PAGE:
Table 1 displays the individual and regional variables selected for each level.
Table 1

Individual and regional variables used to analyze the relationship between long-term unemployment and health

LEVEL 1 (year): 36,420 observations

Years

2007–2011

LEVEL 2 (individual) 9105 individuals

Dependent variable

Self-perceived health (collapsed): Good (Very good/Good) - Bad (Fair/Bad/Very bad)

Self-perceived health: Very good/Good/Fair/Bad/Very bad

Independent variables

Individual

Sociodemographic

Age (range: 16–65)a

Gender (male/female)

Chronic illness or chronic disability (Yes/No)

Socioeconomic

Education level (Primary/Secondary/Higher)

Activity status (Employed/Student/Homemaker/Other inactivity/Unemployed <12 months/ Long-term Unemployed, 12–23 months/Very-long-term unemployed (24–48 months)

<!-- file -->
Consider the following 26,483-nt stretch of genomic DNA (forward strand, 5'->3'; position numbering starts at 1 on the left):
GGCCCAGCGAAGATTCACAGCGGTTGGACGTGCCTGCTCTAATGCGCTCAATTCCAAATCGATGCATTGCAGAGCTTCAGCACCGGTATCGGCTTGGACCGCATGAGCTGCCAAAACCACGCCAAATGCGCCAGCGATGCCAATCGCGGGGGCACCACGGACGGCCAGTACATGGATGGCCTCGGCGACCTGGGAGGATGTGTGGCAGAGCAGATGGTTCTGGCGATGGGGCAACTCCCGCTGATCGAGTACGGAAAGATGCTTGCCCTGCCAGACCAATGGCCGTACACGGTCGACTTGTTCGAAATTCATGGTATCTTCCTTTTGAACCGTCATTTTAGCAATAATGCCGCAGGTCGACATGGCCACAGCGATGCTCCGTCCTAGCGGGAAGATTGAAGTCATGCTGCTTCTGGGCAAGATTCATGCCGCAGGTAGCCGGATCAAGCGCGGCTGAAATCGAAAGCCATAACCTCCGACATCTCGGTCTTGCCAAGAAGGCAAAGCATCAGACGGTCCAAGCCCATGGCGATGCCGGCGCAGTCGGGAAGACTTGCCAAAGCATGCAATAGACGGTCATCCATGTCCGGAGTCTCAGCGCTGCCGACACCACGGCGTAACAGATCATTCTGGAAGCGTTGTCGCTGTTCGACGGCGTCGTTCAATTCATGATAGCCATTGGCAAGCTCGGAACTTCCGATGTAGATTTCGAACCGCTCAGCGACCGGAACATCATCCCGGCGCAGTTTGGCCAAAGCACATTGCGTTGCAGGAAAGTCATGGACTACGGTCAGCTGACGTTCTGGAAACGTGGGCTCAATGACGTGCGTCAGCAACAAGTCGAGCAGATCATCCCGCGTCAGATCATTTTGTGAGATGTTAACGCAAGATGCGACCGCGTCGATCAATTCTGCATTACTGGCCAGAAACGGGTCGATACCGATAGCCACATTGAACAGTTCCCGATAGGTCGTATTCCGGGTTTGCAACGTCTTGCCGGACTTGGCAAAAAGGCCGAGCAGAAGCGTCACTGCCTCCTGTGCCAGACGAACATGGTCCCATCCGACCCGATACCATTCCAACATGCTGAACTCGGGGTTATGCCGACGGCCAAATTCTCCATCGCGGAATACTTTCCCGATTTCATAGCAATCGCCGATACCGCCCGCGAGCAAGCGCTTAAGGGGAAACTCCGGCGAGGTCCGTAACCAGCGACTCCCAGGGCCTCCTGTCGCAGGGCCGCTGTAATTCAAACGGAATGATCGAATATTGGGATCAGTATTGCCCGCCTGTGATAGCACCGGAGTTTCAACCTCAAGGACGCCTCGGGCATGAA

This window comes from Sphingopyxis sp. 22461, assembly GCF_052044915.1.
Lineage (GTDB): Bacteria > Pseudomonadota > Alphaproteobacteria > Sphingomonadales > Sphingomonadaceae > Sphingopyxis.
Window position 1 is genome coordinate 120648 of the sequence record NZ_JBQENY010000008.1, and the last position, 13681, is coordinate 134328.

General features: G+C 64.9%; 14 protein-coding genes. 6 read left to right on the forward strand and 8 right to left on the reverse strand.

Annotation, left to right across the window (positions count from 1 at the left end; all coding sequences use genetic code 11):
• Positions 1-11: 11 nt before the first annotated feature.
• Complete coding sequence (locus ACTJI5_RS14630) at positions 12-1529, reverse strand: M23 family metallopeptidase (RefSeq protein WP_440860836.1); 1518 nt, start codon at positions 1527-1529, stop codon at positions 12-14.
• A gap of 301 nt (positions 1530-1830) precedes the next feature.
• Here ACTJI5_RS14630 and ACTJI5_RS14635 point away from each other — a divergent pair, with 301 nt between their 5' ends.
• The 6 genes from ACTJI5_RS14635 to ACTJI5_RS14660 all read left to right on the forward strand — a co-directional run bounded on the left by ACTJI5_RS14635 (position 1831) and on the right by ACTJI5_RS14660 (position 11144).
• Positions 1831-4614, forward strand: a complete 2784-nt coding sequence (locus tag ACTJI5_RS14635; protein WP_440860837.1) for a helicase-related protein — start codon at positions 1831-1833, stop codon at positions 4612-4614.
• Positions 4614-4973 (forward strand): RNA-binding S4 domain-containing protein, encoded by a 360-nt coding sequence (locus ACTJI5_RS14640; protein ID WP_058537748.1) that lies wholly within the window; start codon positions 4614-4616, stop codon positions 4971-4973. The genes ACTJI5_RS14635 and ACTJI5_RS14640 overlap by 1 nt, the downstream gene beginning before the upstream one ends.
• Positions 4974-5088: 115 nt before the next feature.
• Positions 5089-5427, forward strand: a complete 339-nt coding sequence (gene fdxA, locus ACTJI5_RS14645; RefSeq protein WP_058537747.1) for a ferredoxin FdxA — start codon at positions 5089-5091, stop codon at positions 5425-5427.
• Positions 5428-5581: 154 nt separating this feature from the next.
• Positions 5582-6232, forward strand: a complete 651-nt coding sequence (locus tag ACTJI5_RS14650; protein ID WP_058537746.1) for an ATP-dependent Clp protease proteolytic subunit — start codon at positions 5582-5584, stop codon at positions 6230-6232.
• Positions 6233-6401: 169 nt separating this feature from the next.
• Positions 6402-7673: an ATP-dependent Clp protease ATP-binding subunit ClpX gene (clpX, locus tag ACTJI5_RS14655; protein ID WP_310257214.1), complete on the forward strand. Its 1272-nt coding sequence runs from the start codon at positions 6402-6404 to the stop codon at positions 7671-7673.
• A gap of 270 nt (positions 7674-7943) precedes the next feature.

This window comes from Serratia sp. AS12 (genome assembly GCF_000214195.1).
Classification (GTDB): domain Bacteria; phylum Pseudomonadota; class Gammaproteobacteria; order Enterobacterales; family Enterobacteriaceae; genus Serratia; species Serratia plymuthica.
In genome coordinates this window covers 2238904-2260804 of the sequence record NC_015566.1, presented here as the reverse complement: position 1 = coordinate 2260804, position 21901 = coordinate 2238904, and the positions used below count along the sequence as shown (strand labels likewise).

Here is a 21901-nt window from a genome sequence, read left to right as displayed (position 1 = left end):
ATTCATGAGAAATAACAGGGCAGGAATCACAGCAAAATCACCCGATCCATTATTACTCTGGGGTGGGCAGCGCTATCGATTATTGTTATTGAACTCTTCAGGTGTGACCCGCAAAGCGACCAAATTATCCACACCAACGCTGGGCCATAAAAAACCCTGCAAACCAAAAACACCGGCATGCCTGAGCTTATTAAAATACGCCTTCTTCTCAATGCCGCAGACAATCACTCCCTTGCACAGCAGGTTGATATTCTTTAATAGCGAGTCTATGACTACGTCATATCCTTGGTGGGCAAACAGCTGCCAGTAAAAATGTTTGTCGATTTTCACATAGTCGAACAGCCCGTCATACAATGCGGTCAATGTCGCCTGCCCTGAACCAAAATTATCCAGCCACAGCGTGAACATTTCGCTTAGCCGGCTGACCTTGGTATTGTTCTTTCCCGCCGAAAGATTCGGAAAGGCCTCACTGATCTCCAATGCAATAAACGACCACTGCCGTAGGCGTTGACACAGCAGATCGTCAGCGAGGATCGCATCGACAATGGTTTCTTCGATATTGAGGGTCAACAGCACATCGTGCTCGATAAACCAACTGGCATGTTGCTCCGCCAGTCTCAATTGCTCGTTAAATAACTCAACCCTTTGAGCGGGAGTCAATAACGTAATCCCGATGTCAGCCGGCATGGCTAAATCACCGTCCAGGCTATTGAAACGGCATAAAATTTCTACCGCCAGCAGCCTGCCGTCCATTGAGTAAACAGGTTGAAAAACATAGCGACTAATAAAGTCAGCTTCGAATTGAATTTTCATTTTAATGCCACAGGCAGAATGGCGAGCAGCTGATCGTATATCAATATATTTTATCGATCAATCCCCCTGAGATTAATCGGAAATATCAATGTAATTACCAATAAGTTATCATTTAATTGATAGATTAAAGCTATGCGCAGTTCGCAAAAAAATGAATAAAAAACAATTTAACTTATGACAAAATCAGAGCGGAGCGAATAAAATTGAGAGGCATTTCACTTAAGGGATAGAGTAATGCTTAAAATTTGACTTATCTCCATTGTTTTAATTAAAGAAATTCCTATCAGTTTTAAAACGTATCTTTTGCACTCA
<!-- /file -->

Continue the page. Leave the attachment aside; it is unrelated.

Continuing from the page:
Equivalent household incomeb (Neperian logarithm)

Severe material deprivation (Yes/No)

LEVEL 3 (regional) 17 regions.

Regional

Public expenditure policies

Essential public services per capitab,c

Health-care public expenditure per capitab

aCentered continuous variable

bNominal values were converted to real values using 2007 as the base year and Consumer Price Index (National Statistics Institute) as a deflator

cEssential public services include: health care (primary, specialized, and hospital assistance, public health, clinical research); education (kindergarten, primary, secondary, post-secondary, and higher, grants, support services to education); and social protection (retirement, illness, disability, advanced age, protection of families, unemployment, housing, attention to social exclusion)

Source: the authors